“Being able to work with these pioneers of this music, it’s just an honor,” Mills said.
However, some of the musicians featured said they were just as excited to work on the project for the chance to work with Mills.
“Working with Zachary is different than working with anyone else,” said senior Brendan Moriak, who helped Mills with the recording and the technical aspects of the album. “A lot of us go through our lives and we do music, but Zachary lives and breathes music; it’s part of everything he does. It’s always cool to work with him and see the things he listens for, or the questions he asks that other people wouldn’t”
Not every musician was experienced in the genres heard on the album, but to Mills, the different backgrounds involved strengthened the overall album. He specifically pointed to “Green Vines on the Stonewall,” a track that brings together Heely and Sutherland with AU musicians like senior Jacob Niederman and cello professor Nancy Snider.
“It was just the culmination of people from various places all into one track, and that is true for the whole record too,” Mills said.
Niederman himself noted that his contribution to the track was coincidental.
“I was brought on kinda last minute,” Niederman said. “Zachary thought clarinet would work well on the track so he called me up and said ‘hey are you around’ and I went and recorded the piece that day.”
While some might shy away from recording without much rehearsal, Niederman praised Mills’ ability as a recording artist to enhance the quality of the musicians.
“Zachary is very professional,” Niederman said. “He’s very good at what he does; I know that if he is recording something I can trust him to bring the best out of the instruments.”
Mills also credited the generous contributions of the Marinus and Minna B. Koster Foundation, inc., who awarded him a Koster Grant to help finance the physical release of the album.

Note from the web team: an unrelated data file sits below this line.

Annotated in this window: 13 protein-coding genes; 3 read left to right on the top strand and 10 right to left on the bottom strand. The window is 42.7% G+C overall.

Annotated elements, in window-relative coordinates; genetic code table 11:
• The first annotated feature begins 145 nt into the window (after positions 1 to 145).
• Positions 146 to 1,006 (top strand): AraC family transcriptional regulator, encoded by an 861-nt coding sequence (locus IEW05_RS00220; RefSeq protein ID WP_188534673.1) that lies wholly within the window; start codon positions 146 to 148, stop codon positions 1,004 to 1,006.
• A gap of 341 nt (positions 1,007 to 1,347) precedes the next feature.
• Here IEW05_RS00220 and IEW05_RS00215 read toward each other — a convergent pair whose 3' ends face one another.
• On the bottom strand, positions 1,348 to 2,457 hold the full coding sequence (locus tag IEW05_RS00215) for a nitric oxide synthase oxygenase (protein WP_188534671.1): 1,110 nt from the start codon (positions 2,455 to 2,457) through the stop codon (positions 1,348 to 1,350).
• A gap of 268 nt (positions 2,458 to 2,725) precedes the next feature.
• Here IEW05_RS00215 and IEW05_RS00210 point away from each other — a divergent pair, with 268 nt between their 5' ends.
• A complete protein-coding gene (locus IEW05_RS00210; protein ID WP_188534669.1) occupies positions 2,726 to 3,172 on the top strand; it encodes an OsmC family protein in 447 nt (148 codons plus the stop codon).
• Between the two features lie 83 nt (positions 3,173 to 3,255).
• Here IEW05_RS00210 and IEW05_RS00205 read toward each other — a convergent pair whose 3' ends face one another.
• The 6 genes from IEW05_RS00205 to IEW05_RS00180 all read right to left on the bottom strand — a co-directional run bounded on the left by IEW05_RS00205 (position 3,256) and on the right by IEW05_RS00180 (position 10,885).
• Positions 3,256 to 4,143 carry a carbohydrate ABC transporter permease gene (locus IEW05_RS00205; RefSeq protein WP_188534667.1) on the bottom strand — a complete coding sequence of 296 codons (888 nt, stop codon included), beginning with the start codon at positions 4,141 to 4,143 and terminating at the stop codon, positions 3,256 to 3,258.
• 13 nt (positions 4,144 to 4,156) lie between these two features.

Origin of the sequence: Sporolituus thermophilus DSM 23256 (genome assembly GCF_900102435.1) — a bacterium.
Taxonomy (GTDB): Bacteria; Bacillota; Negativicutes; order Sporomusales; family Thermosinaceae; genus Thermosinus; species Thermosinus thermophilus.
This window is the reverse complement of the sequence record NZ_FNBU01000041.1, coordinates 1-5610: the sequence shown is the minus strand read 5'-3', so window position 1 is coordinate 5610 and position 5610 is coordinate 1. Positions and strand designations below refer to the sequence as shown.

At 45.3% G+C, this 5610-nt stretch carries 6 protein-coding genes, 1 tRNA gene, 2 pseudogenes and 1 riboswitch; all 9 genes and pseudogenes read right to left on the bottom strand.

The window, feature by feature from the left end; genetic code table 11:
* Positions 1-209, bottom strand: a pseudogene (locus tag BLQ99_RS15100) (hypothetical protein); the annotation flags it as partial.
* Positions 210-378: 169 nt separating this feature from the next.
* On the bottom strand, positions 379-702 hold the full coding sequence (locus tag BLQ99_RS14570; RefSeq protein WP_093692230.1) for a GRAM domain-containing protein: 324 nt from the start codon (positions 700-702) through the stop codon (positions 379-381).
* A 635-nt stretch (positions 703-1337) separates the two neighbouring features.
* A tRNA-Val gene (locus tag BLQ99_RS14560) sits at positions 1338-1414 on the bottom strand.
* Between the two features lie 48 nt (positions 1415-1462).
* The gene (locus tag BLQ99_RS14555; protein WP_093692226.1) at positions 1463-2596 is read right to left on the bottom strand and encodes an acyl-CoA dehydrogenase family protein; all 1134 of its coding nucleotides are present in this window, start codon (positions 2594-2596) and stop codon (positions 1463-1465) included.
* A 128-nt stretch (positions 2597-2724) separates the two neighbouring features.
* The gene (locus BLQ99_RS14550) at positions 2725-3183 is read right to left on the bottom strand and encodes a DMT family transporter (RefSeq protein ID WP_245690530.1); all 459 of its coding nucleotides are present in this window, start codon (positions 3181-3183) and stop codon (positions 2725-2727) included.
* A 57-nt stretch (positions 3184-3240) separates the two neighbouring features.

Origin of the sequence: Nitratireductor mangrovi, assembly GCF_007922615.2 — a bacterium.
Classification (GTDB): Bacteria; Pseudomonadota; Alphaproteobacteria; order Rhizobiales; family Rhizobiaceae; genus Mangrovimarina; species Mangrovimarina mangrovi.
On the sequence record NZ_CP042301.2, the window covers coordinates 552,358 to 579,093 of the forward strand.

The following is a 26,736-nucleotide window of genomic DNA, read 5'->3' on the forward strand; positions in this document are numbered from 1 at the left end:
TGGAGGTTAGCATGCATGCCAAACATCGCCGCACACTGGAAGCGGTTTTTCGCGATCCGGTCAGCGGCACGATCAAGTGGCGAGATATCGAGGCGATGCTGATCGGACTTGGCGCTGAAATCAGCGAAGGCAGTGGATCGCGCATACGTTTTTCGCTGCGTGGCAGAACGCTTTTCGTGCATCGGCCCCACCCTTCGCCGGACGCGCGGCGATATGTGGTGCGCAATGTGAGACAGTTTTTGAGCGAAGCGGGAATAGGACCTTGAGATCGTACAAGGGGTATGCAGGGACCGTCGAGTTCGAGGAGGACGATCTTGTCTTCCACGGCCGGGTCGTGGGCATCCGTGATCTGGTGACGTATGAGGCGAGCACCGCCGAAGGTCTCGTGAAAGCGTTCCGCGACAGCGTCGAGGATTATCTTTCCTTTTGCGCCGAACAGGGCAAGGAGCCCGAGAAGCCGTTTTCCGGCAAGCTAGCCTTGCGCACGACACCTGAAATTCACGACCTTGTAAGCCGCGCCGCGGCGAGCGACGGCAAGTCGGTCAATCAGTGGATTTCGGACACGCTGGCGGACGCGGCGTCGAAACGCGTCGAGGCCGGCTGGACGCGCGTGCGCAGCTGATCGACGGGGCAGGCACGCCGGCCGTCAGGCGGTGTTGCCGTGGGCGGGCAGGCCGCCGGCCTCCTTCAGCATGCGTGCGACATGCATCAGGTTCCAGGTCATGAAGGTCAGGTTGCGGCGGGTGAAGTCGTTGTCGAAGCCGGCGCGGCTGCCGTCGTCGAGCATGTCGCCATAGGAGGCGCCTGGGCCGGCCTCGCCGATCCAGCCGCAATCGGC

Bringing together so many traditions and ideas for a debut album is a lofty task, but “Waltz on W Street” more than delivers. The backbone of the album is the masterful and virtuosic fiddle playing featured across all of the tracks, which soars above the lush instrumentals. Some highlights include the title track “Waltz on W Street / The Nail Tearing Tree House,” which climaxes in the second half with an improvisatory vocal and fiddle lines that wail over the instrumental texture, while the upbeat and carefree fiddling of “Tarantella / Wallop The Spot / Dinny O’Brien’s” will leave listeners dancing along.
Mills isn’t done yet though. He’s currently completing his masters in audio technology at AU and putting his training towards helping others in the folk community.
“Right now, I’m producing a lot of traditional music,” Mills said. “I’m working on more Celtic music but more through the role of a recording engineer and producer.”
Mills advised young artists to work with other musicians who they have good “musical chemistry” with.
“Establishing those relationships early on is really important and there is no better time to start than the present,” Mills said.